Wednesday, September 16, 2015

Hellbound (1994)

Big city cop Frank Shatter (Chuck Norris) and his incredibly odious (so much so I find it difficult to not see the treatment of the character as racist, but them’s the breaks) comic relief sidekick Calvin Jackson (Calvin Levels) stumble unto one of a series of murders that’s part of the evil plans of one Pro Satanis (the spelling of the character name just might be me being ironic, he is in any case played by Christopher Neame) to finally get that Apocalypse rolling. For some reason (is that theologically sound?) that seems to be a bad thing, so our heroes find themselves quite outside their usual realms of expertise of pushing around pimps and dealers and in the world saving business instead. Even a bit of travel to Israel is in their future.

I think I have already gone on record with the fact that I don’t have much time for Chuck Norris, seeing as I find his politics abhorrent, Chuck Norris jokes deeply unfunny, his acting bad in a very boring way, and his screen fighting skills not all that exciting. If I want to say something nice about him, I mostly go for “at least he’s not Steven Seagal”, which is obviously true.

This of course doesn’t mean I’m never going to watch a Norris film, or that I hate his whole body of work on principle and won’t enjoy a movie of his even when it’s actually decent, but it doesn’t exactly induce me to run out and watch all of his films. This has of course resulted in some disturbing holes in my US 80s and 90s semi-mainstream action movie education, and that sort of thing just can’t stand.

Hellbound – directed by younger Norris brother Aaron and not to be confused with the Hellraiser film, which nobody would – in particular always sounded like the sort of thing I would enjoy as a genre mix between action and kinda-sorta horror. Alas, now that I’ve seen it (well, seen it again, because I must have watched it once during the 90s and forgotten all about it), I can’t help but find myself being disappointed by a film that’s wasting so much of its potential for fun for no visible reason.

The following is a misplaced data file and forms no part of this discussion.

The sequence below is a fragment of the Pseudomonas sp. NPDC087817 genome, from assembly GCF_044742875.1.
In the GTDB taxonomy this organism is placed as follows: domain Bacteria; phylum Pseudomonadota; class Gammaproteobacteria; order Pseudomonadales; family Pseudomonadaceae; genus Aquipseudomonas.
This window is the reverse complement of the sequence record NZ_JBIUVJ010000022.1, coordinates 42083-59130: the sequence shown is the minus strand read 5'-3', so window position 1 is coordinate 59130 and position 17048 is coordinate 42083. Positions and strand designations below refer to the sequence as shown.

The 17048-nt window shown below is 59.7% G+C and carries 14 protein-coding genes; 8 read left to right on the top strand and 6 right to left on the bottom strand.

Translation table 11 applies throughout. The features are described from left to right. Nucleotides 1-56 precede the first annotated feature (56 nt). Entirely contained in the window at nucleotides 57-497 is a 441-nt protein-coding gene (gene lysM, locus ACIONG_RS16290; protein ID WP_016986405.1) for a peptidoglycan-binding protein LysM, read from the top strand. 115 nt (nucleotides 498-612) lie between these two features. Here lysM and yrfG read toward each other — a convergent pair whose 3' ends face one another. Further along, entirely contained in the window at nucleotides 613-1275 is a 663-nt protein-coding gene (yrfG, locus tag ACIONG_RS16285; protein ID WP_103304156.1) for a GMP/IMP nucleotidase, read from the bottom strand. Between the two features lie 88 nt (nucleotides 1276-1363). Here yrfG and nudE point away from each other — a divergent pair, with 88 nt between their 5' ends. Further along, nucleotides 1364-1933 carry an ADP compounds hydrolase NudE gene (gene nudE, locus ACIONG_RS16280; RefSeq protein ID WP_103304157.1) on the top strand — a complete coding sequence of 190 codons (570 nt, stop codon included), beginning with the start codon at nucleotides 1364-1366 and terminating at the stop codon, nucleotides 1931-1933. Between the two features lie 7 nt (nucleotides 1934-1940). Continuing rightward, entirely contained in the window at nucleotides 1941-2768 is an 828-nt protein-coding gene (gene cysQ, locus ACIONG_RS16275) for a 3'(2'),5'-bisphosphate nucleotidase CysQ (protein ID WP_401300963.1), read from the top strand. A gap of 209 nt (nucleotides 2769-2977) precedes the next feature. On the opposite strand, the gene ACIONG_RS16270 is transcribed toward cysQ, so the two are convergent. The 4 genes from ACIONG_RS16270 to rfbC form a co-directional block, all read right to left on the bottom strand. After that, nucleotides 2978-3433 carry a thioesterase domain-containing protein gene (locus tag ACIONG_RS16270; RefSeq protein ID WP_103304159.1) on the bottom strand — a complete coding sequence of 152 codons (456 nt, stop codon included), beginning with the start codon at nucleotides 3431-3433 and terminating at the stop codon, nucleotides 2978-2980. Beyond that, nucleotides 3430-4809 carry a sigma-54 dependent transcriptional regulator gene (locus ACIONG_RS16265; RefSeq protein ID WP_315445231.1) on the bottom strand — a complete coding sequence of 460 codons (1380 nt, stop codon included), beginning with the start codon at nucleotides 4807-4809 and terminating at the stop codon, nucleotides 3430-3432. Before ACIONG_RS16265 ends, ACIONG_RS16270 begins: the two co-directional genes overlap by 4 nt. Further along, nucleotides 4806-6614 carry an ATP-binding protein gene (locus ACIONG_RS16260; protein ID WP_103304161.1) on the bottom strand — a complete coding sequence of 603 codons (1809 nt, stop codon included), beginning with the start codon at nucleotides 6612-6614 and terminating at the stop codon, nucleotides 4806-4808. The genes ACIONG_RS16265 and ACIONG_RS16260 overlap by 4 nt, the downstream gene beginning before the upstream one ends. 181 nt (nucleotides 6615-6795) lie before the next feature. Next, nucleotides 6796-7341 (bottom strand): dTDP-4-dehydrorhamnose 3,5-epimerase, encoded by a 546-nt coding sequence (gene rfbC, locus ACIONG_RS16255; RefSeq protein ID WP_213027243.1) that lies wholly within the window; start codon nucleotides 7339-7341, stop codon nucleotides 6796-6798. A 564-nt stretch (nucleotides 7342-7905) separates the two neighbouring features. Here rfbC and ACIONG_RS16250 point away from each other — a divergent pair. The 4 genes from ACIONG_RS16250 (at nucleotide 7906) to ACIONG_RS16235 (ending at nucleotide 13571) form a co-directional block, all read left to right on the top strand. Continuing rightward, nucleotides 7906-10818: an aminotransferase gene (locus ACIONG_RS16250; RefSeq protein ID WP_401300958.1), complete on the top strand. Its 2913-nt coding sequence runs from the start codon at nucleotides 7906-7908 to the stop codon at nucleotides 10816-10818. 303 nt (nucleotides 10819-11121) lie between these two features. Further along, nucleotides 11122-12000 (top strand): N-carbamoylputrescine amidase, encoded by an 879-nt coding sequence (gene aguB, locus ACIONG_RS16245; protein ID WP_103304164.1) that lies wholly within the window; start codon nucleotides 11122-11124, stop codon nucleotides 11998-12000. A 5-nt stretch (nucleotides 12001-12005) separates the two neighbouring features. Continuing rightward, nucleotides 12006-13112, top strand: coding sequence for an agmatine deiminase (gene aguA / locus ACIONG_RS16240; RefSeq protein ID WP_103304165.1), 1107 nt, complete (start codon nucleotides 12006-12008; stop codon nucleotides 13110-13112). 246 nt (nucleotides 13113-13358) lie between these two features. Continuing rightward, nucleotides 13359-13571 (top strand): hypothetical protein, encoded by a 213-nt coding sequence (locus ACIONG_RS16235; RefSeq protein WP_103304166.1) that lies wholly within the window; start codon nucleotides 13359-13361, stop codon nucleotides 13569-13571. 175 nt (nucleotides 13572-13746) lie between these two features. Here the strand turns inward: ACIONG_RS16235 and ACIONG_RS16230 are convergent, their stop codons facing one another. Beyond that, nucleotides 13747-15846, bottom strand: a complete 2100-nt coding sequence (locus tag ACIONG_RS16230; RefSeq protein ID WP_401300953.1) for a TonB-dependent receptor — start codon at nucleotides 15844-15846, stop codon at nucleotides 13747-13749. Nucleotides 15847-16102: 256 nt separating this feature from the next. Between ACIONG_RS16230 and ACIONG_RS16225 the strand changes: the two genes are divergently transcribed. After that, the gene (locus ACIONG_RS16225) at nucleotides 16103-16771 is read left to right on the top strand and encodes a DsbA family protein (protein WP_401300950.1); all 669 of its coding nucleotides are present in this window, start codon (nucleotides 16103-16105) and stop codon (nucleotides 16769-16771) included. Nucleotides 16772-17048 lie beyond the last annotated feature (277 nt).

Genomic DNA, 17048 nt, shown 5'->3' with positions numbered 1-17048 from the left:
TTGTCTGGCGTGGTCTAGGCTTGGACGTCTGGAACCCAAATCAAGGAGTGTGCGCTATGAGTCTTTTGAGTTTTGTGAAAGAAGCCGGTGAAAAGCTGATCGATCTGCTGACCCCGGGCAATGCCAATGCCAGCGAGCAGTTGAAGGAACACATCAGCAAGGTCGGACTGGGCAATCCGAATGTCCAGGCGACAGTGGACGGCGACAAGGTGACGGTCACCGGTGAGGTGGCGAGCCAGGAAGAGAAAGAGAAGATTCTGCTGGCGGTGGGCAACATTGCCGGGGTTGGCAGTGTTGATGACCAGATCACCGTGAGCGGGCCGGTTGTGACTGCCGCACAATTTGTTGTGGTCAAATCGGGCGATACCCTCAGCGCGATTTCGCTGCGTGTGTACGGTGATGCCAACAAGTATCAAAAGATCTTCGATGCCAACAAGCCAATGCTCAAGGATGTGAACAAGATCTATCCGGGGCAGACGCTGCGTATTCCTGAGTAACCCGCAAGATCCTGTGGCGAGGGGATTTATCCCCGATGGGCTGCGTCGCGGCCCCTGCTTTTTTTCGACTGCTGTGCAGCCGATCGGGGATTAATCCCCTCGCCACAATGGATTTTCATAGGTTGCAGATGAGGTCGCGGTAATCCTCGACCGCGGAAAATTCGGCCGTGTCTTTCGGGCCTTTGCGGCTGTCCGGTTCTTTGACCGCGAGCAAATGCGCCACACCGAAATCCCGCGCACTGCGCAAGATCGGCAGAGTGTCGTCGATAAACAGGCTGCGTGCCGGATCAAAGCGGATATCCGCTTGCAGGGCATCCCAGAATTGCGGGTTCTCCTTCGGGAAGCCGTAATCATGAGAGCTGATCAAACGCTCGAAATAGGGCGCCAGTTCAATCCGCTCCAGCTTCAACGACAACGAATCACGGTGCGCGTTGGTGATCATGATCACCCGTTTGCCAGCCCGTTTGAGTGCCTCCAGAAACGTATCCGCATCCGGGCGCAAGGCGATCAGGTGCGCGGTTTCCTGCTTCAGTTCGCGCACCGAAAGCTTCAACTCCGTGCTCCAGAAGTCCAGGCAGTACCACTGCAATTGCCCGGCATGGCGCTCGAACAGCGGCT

It’s not necessarily Chuck Norris’s fault, though the fact that he didn’t learn anything about acting from 1972 to 1994 isn’t exactly something to be proud of, and certainly doesn’t help the film, but what really kills the whole thing are the reams and reams of bad, unfunny, never-ending humour that’s based on Jackson being an idiot and Shatter treating him like a little child. This crap breaks up all of the possible tension you should have in a film where a demonic villain (given with some pleasure by Neame) goes around ripping out hearts to get together a sceptre that’ll make the Apocalypse (evangelical Christian version, one presumes) happen, with a handful of decent action scenes in between, and the younger Norris even putting some effort in to make things moody in an appropriately cheesy way. Unfortunately, for every five minutes of fun, there are ten of “comedy”, never ending, painful, soul-sucking “comedy”, all expertly set to destroy much of the film that would otherwise be actually somewhat awesome and definitely highly entertaining in a cheesy kind of way. There’s also a painfully underdeveloped “romance” between Norris and Sheree J. Wilson’s character, but between the way the script treats this as hated yet perfunctory necessity, and its need to convince us that Norris is really, really hot, there’s not much joy – though a degree of hilarity – to find there either.

It’s not even too difficult to imagine a better, comedy-free version of Hellbound; unfortunately, none of the people involved did.

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